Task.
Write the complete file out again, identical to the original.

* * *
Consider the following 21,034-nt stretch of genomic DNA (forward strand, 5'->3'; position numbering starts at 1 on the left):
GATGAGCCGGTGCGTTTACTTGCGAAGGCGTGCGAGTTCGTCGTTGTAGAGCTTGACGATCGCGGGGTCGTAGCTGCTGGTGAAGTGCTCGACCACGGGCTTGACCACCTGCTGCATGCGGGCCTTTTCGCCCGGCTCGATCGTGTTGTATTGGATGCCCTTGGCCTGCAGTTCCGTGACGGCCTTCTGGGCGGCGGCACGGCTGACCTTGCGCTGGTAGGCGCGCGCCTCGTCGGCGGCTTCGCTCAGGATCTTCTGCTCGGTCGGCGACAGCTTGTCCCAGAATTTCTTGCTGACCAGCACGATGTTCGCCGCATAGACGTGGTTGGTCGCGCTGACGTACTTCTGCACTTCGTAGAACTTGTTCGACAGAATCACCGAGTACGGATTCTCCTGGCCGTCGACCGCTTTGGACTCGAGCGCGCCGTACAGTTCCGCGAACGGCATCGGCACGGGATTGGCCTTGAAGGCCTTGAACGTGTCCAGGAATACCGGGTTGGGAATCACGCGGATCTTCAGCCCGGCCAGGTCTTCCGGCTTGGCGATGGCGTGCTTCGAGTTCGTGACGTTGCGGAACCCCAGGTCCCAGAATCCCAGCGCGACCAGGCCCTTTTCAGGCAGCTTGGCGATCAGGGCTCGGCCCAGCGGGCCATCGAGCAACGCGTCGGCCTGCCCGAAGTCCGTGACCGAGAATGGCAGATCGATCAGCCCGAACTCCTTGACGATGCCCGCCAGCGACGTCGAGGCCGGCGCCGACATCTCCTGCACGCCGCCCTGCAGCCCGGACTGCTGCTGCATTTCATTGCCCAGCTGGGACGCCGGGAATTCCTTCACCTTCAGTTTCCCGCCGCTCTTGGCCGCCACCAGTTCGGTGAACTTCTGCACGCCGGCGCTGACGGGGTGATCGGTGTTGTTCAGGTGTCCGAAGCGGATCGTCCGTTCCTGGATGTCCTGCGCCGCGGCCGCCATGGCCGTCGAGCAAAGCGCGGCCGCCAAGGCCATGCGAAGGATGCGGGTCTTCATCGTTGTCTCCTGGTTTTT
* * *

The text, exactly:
Consider the following 21,034-nt stretch of genomic DNA (forward strand, 5'->3'; position numbering starts at 1 on the left):
GATGAGCCGGTGCGTTTACTTGCGAAGGCGTGCGAGTTCGTCGTTGTAGAGCTTGACGATCGCGGGGTCGTAGCTGCTGGTGAAGTGCTCGACCACGGGCTTGACCACCTGCTGCATGCGGGCCTTTTCGCCCGGCTCGATCGTGTTGTATTGGATGCCCTTGGCCTGCAGTTCCGTGACGGCCTTCTGGGCGGCGGCACGGCTGACCTTGCGCTGGTAGGCGCGCGCCTCGTCGGCGGCTTCGCTCAGGATCTTCTGCTCGGTCGGCGACAGCTTGTCCCAGAATTTCTTGCTGACCAGCACGATGTTCGCCGCATAGACGTGGTTGGTCGCGCTGACGTACTTCTGCACTTCGTAGAACTTGTTCGACAGAATCACCGAGTACGGATTCTCCTGGCCGTCGACCGCTTTGGACTCGAGCGCGCCGTACAGTTCCGCGAACGGCATCGGCACGGGATTGGCCTTGAAGGCCTTGAACGTGTCCAGGAATACCGGGTTGGGAATCACGCGGATCTTCAGCCCGGCCAGGTCTTCCGGCTTGGCGATGGCGTGCTTCGAGTTCGTGACGTTGCGGAACCCCAGGTCCCAGAATCCCAGCGCGACCAGGCCCTTTTCAGGCAGCTTGGCGATCAGGGCTCGGCCCAGCGGGCCATCGAGCAACGCGTCGGCCTGCCCGAAGTCCGTGACCGAGAATGGCAGATCGATCAGCCCGAACTCCTTGACGATGCCCGCCAGCGACGTCGAGGCCGGCGCCGACATCTCCTGCACGCCGCCCTGCAGCCCGGACTGCTGCTGCATTTCATTGCCCAGCTGGGACGCCGGGAATTCCTTCACCTTCAGTTTCCCGCCGCTCTTGGCCGCCACCAGTTCGGTGAACTTCTGCACGCCGGCGCTGACGGGGTGATCGGTGTTGTTCAGGTGTCCGAAGCGGATCGTCCGTTCCTGGATGTCCTGCGCCGCGGCCGCCATGGCCGTCGAGCAAAGCGCGGCCGCCAAGGCCATGCGAAGGATGCGGGTCTTCATCGTTGTCTCCTGGTTTTT